BAKU - Although the storm in Turkish-Azerbaijani relations has settled following assurances from Ankara that it will not open its borders with Yerevan before a breakthrough in Armenian-Azerbaijani issues is made, it seems difficult for the short term to eradicate the crisis of confidence erupted recently between Ankara and Baku.
Ankara and Yerevan came very close to a deal that would normalize relations between the two countries but the process came to a sudden halt following reaction from Azerbaijan, which is opposed to the opening of the border without progress in the Nagorno Karabakh issue.
Turkey closed its borders with Armenia after the Armenian occupation of the Azerbaijani enclave Nagorno Karabakh, as well as other regions surrounding the enclave.
“We were not informed of the talks between Turkey and Armenia,” Asım Mollazade said of the negotiations conducted between Turkish and Armenian diplomats. The talks gained momentum following Turkish President Abdullah Gül’s historic visit to Yerevan last September. “We learned it from others,” added Mollazade, the leader of the opposition Democratic Reform Party.
The lack of confidence is not a recent factor in relations. When the Justice and Development Party, or the AKP, came to power, Baku hesitated to fully trust the new government in Ankara. “There was an apprehension towards the AKP. Baku was not sure whether the Turkic world would appear high on the agenda of the AKP. There was a suspicion that the AKP could prioritize other issues to the detriment of Azerbaijan,” said a foreign observer, who asked not to be identified.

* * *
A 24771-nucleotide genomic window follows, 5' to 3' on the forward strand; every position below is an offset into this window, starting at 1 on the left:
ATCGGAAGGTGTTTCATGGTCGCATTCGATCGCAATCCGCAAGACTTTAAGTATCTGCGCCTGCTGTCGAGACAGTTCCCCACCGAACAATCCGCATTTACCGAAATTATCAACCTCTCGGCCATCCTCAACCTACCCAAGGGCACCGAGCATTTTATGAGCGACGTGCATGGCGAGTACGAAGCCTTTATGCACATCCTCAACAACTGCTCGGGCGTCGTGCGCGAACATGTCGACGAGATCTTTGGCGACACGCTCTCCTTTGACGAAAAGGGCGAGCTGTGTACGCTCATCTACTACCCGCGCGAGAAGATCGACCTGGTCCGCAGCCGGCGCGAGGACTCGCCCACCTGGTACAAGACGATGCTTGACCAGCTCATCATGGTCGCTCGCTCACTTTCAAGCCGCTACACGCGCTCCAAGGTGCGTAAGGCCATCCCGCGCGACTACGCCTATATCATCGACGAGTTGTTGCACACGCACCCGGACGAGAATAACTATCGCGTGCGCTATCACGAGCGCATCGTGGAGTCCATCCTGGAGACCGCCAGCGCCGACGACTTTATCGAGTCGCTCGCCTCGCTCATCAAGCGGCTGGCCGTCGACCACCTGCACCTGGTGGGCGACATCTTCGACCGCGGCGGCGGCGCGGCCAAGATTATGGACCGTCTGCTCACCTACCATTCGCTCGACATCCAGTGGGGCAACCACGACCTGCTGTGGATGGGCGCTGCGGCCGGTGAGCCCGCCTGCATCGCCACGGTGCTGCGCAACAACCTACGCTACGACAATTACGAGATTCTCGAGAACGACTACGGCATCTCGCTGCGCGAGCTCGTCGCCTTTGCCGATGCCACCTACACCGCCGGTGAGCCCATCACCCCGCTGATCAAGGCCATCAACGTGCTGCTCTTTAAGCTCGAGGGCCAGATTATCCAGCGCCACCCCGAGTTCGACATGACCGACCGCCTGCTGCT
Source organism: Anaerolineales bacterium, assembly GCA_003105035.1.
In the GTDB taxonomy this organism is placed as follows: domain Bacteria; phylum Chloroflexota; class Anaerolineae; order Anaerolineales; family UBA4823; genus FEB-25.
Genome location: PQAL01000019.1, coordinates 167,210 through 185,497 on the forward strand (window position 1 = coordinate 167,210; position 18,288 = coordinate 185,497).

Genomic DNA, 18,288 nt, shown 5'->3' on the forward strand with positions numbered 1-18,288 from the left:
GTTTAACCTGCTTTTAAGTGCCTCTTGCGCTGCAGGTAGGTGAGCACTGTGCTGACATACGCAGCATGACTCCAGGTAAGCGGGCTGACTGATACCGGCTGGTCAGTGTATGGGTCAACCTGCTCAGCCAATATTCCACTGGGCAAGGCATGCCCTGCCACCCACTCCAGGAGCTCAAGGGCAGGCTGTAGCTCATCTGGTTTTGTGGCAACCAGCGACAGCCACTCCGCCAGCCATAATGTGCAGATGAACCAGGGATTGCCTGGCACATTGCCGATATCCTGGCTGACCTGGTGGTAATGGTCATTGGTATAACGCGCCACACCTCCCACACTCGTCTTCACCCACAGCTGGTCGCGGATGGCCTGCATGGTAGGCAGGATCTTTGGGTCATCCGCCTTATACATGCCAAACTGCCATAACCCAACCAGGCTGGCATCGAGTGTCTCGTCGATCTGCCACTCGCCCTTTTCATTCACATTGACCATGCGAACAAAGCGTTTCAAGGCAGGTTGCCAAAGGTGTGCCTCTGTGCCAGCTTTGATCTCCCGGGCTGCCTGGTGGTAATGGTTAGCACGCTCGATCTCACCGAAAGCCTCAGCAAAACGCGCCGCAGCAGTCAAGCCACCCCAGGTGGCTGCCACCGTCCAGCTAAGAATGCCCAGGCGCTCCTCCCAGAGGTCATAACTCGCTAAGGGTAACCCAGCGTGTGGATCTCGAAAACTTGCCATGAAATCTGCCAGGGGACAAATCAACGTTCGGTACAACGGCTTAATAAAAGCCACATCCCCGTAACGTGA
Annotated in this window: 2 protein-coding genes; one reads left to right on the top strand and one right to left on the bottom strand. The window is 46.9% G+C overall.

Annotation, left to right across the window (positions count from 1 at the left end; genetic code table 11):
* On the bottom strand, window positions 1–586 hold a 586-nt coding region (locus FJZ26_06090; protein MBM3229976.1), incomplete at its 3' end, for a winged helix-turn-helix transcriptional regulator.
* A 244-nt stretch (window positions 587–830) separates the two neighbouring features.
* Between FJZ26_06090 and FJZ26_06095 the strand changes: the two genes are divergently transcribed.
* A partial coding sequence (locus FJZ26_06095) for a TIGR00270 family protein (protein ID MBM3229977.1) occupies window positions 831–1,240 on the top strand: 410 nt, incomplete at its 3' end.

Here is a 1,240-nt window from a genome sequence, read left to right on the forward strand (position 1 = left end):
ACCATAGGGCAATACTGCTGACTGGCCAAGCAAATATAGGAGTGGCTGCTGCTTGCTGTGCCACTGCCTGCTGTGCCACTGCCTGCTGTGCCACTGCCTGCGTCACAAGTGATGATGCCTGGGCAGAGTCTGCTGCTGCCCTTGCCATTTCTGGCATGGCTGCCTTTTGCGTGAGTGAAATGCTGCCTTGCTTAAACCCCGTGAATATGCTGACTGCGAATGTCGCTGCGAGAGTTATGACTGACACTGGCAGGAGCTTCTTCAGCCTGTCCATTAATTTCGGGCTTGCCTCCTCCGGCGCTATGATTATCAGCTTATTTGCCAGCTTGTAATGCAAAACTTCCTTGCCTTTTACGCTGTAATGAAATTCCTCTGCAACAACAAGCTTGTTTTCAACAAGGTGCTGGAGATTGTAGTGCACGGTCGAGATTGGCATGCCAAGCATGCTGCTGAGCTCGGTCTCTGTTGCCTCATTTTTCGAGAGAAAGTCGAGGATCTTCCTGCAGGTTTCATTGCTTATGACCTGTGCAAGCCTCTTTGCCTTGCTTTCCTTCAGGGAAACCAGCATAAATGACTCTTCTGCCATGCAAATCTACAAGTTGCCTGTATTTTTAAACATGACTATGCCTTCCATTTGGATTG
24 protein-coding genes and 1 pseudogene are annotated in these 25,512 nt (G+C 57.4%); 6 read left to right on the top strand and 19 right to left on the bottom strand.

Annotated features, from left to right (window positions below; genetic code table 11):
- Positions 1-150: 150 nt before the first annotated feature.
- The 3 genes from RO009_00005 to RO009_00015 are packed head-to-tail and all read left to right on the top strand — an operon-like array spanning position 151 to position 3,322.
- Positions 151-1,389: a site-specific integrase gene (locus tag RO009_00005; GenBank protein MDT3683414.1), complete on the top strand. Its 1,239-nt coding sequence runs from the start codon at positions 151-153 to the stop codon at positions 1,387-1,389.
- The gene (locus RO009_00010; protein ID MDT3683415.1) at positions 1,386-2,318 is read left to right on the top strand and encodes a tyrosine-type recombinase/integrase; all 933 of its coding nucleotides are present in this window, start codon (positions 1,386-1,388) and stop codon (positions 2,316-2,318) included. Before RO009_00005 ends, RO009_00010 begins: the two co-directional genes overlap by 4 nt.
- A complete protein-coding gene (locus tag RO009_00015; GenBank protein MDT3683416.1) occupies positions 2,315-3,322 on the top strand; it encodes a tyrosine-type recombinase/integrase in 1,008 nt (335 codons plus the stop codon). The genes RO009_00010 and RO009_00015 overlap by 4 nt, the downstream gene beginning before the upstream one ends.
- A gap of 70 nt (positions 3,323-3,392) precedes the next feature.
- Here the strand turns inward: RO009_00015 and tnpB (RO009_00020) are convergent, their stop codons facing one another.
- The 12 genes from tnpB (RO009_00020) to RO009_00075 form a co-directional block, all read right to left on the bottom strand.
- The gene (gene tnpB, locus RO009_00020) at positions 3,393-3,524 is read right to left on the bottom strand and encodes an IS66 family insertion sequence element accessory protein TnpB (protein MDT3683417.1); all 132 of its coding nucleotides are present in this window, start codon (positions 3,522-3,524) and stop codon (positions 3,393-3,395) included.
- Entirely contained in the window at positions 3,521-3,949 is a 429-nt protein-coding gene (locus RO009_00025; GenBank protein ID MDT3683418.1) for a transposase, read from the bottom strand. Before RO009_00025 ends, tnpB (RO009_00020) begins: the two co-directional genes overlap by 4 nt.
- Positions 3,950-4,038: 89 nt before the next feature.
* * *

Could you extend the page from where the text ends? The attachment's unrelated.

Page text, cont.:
Although the recent statements from Prime Minister Recep Tayyip Erdoğan and President Gül have calmed down the administration’s anxiety, the fact that the Turkish parliamentary group that went to Baku last week did not include AKP parliamentarians did not go unnoticed. “Relations with Azerbaijan should be a bipartisan issue. It should not be the victim of discussions between the government and the opposition,” said Mollazade, talking to Hürriyet Daily News & Economic Review right after a meeting with the visiting delegation.
In every conversation in Baku that involves the Caucasus, Russia is inevitably mentioned. Opponents of Russia see the hand of Moscow in the rapprochement between the Turks and the Armenians, as it will be detrimental to relations between Ankara and Baku.
“Russia wants the Caucasus out of the hands of the Muslims,” taxi driver Ennagi İsmailoglu said. “Russia will never want good relations between Turkey and Azerbaijan.”
In the short term, open borders between Turkey and Armenia will benefit Russia, especially in light of the recent war with Georgia, as it will have better access to Armenia where it still has military troops. Russian flights presently carrying ammunition to troops in Armenia are flying all the way from Turkmenistan. Furthermore, it will further isolate Georgia.
Turkey and Azerbaijan forged good relations right after Azerbaijan declared its independence. The Azerbaijani government, under Haydar Aliyev, the father of the current president has been careful not to alienate the Russians. “In fact we have always advised Azerbaijanis to go very careful with Russia, to avoid policies that might anger Russians,” said a Turkish diplomat who is familiar with the early stages of the bilateral relations.